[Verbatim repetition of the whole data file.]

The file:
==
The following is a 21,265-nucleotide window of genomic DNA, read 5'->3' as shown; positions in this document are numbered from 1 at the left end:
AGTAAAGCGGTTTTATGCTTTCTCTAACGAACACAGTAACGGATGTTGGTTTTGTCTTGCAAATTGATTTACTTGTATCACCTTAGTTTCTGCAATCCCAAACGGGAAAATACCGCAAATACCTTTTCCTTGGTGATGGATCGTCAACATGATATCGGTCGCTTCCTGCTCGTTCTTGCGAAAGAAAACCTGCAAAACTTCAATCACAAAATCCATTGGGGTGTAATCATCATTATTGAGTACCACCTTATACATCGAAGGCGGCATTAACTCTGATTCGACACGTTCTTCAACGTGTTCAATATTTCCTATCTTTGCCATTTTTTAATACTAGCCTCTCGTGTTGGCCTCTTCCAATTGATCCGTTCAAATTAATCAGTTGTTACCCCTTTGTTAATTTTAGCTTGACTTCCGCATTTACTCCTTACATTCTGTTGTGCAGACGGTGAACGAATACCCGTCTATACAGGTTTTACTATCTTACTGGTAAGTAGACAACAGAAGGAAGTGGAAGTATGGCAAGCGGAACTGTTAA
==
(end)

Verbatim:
The following is a 21,265-nucleotide window of genomic DNA, read 5'->3' as shown; positions in this document are numbered from 1 at the left end:
AGTAAAGCGGTTTTATGCTTTCTCTAACGAACACAGTAACGGATGTTGGTTTTGTCTTGCAAATTGATTTACTTGTATCACCTTAGTTTCTGCAATCCCAAACGGGAAAATACCGCAAATACCTTTTCCTTGGTGATGGATCGTCAACATGATATCGGTCGCTTCCTGCTCGTTCTTGCGAAAGAAAACCTGCAAAACTTCAATCACAAAATCCATTGGGGTGTAATCATCATTATTGAGTACCACCTTATACATCGAAGGCGGCATTAACTCTGATTCGACACGTTCTTCAACGTGTTCAATATTTCCTATCTTTGCCATTTTTTAATACTAGCCTCTCGTGTTGGCCTCTTCCAATTGATCCGTTCAAATTAATCAGTTGTTACCCCTTTGTTAATTTTAGCTTGACTTCCGCATTTACTCCTTACATTCTGTTGTGCAGACGGTGAACGAATACCCGTCTATACAGGTTTTACTATCTTACTGGTAAGTAGACAACAGAAGGAAGTGGAAGTATGGCAAGCGGAACTGTTAA